Understanding COVID-19-related myocarditis: pathophysiology, diagnosis, and treatment strategies : Cardiology Plus

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Understanding COVID-19-related myocarditis: pathophysiology, diagnosis, and treatment strategies

Shu, Hongyang1; Zhao, Chunxia1; Wang, Dao Wen1,*

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Cardiology Plus ():10.1097/CP9.0000000000000046, April 14, 2023. | DOI: 10.1097/CP9.0000000000000046
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For 3 years, beginning from January 8, 2019, China has taken strict epidemic prevention and control measures following the outbreak of the coronavirus disease 2019 (COVID-19) pandemic in 2019. By 2023, China has downgraded the disease management from Class A to Class B in accordance with the country’s law on the prevention and treatment of infectious diseases. The COVID-19 strain of the Omicron virus quickly swept across the country, exerting tremendous pressure on the country’s medical system. Many people were admitted to the hospital due to chest tightness and palpitations and diagnosed with “COVID-19-related myocarditis.” There have been reports on social media that COVID-19 survivors die of myocarditis due to exercise in the short term, triggering a new round of panic. Therefore, it is necessary to provide a summary of the epidemiology, pathogenesis, diagnosis, and treatment of COVID-19-related myocarditis to improve the understanding of the disease.


Severe acute respiratory syndrome coronavirus 2 (SARS-CoV-2) belongs to coronavirus, a large, enveloped single-stranded RNA virus found in humans and other mammals (such as dogs, cats, chickens, cattle, pigs, and birds). The diameter of SARS-CoV-2 ranges from 60 to 140 nm, with a sharp peak of 9 to 12 nm, which makes the virus particles exhibit the characteristics of the solar corona[1]. The viral particles contain four structural proteins: spike (S), envelope (E), membrane (M), and nucleocapsid (N). The virus genome is a single-stranded positive-strand RNA with a length of approximately 29.9 kb. The open reading frame in the genome was arranged in sequence as 5′-replicase (ORF1a/ORF1b) -S-ORF3a-ORF3b-E-M-ORF6-ORF7aORF7b-ORF8-N-ORF9a-ORF9b-ORF10-3′. Nucleocapsin N wraps viral RNA to form the core structure of the virus particle nucleocapsid, which is then wrapped by a double lipid membrane embedded with the S, M, and N proteins of COVID-19[2].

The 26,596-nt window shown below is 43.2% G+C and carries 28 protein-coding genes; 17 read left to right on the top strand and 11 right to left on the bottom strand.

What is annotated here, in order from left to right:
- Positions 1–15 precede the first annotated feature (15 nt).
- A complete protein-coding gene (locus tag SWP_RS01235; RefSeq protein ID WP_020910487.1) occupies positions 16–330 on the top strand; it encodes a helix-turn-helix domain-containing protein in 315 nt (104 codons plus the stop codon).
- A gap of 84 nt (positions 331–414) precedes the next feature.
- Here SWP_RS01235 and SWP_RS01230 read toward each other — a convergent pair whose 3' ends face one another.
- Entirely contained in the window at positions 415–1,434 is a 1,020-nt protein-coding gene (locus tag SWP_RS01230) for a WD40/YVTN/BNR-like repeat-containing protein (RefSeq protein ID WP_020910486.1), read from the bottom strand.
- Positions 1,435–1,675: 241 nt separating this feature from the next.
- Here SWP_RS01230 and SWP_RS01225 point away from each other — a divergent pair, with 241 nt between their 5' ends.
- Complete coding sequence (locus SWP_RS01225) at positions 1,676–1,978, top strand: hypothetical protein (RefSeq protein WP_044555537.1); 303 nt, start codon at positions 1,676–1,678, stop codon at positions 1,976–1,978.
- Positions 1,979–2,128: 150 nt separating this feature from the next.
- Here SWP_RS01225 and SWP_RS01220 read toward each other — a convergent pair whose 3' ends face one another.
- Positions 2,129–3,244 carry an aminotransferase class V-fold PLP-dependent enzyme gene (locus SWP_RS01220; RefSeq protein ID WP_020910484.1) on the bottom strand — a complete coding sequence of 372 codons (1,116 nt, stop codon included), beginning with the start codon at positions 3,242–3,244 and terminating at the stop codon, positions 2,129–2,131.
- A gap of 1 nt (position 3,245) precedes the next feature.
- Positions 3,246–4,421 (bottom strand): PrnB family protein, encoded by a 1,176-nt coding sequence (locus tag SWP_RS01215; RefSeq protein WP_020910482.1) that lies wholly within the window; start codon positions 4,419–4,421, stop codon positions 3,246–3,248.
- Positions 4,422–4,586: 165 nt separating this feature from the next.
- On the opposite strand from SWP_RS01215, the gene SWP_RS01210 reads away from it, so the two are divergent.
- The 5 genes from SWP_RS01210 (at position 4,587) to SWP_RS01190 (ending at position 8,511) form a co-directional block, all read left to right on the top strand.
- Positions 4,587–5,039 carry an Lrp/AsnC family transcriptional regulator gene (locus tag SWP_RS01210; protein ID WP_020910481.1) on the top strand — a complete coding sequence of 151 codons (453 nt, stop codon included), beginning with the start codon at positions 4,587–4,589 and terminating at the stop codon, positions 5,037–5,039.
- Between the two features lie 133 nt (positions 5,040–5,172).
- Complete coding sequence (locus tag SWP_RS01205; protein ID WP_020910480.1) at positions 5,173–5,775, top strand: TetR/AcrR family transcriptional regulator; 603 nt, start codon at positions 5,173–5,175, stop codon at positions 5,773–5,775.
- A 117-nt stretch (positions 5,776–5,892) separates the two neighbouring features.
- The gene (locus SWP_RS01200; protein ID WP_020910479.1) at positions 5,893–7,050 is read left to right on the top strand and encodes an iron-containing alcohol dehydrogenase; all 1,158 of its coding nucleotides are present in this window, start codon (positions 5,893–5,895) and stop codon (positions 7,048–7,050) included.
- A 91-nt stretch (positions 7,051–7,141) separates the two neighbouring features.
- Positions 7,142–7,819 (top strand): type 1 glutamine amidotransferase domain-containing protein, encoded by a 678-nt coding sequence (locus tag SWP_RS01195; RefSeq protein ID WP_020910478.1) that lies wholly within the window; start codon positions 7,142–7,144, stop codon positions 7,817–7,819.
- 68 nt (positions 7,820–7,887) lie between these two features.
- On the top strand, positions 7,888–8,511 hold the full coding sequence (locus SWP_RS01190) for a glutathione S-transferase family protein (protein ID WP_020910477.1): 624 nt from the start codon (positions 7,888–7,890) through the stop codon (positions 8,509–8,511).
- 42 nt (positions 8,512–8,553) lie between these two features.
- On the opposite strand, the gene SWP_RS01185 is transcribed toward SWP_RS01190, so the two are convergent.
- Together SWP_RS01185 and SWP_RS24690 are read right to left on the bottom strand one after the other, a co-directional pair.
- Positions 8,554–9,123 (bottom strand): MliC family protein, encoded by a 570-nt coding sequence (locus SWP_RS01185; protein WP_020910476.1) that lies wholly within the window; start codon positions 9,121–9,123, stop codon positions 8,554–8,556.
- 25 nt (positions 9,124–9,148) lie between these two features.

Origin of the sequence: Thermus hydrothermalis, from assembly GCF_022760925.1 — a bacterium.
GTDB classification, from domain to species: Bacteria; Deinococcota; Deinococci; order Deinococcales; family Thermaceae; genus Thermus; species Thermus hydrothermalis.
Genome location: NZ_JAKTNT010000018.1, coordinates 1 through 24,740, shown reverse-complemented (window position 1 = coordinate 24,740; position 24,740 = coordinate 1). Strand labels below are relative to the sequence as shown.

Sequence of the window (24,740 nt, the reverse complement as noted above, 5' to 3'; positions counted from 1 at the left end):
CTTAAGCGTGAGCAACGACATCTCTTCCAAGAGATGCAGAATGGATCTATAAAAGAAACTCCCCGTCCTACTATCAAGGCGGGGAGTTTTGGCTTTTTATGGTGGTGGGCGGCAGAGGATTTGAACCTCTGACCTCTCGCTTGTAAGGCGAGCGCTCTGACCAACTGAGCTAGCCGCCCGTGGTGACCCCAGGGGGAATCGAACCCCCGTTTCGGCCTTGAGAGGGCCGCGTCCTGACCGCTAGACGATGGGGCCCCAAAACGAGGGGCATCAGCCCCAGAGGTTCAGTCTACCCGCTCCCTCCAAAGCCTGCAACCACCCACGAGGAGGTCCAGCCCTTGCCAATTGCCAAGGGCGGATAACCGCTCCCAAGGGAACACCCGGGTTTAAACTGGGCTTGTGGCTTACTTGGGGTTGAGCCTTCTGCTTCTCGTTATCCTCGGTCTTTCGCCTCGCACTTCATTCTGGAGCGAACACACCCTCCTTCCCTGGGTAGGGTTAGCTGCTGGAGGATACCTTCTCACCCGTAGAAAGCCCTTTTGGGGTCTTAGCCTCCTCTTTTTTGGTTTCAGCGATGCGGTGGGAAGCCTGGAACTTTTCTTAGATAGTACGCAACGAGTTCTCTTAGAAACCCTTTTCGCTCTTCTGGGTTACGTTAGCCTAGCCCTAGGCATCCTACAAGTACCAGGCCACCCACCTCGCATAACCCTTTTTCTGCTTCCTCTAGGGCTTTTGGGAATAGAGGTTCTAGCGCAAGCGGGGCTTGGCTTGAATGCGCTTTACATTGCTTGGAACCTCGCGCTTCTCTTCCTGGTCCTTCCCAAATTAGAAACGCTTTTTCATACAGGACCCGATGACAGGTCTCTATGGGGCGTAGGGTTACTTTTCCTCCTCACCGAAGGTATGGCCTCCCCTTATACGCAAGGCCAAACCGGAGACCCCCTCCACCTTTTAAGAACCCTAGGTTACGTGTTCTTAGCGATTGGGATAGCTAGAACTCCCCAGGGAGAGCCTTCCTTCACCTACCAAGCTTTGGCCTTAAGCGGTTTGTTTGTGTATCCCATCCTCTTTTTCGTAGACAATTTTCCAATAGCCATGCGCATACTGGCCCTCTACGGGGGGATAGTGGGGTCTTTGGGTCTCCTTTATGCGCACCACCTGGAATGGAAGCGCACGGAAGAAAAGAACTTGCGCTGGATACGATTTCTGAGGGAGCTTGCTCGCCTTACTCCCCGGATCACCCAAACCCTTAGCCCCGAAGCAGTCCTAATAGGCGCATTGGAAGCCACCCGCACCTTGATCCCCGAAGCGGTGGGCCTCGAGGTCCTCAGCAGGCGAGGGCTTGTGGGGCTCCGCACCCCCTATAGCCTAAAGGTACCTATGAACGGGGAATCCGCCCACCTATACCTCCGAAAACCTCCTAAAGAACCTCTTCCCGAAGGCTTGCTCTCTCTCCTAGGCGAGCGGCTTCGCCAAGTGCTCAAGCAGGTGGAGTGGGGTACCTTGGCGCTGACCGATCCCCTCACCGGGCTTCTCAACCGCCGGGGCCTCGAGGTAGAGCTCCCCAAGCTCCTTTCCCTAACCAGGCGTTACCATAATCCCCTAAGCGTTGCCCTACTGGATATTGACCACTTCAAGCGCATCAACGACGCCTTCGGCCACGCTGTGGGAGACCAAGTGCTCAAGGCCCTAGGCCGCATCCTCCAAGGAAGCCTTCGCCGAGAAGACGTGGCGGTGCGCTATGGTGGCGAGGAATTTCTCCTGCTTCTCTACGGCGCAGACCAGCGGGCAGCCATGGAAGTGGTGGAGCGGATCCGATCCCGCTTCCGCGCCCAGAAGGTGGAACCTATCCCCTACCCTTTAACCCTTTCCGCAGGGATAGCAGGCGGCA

After invading the human respiratory tract, the SARS-CoV-2 virus mainly depends on the receptor-binding domain (RBD) on the surface of the S protein to recognize the host cell receptor angiotensin-converting enzyme 2 (ACE2) and bind with it to infect the host cell[3]. The gene of SARS-CoV-2 frequently mutates during its prevalence and transmission in the population. When different subtypes or offspring of SARS-CoV-2 infect humans, they recombine and produce recombinant viral strains[4]. Some mutations or recombination will change the biological characteristics of the virus, for example, the mutation of specific amino acids on the S protein will lead to the enhancement of affinity between COVID-19 and ACE2 and the enhancement of replication and transmission in cells[5]. Some amino acid mutations in the S protein will increase the immune escape ability of the vaccine and reduce the cross-protection ability between different sub-branch mutants, leading to breakthrough infection and a certain proportion of reinfection[6].

By the end of 2022, the World Health Organization had put forward five “variants of concern” (VOC)[7], including Alpha (B.1.1.7)[8], Beta (B.1.351)[9], Gamma (P.1)[10], Delta (B.1.617.2)[11] and Omicron (B.1.1.529)[12]. The Omicron variant appeared in the population in November 2021. Compared with other VOC variants, such as Delta, its transmissibility and immune escape ability were significantly enhanced. It rapidly replaced the Delta variant as the global dominant epidemic strain in early 2022[13]. To date, five subtypes of omicron (BA.1, BA.2, BA.3, BA.4, BA.5) evolved into more than 750 sub-branches over a series of generations.

Evidence at home and abroad shows that the lung pathogenicity of the Omicron mutant strain is weakened, its clinical manifestation has evolved from pneumonia to upper respiratory tract infection, and most patients have mild symptoms[14,15]. However, among adults affected by COVID-19 Omicron, the cardiovascular system is still involved in a large proportion[16]. The incidence of acute myocardial injury in hospitalized patients ranges from 7% to 36%[17], and the overall incidence of arrhythmia is 16.8%[18]. Furthermore, acute myocardial infarction[19], heart failure[20], and cardiogenic shock (CS) are often encountered.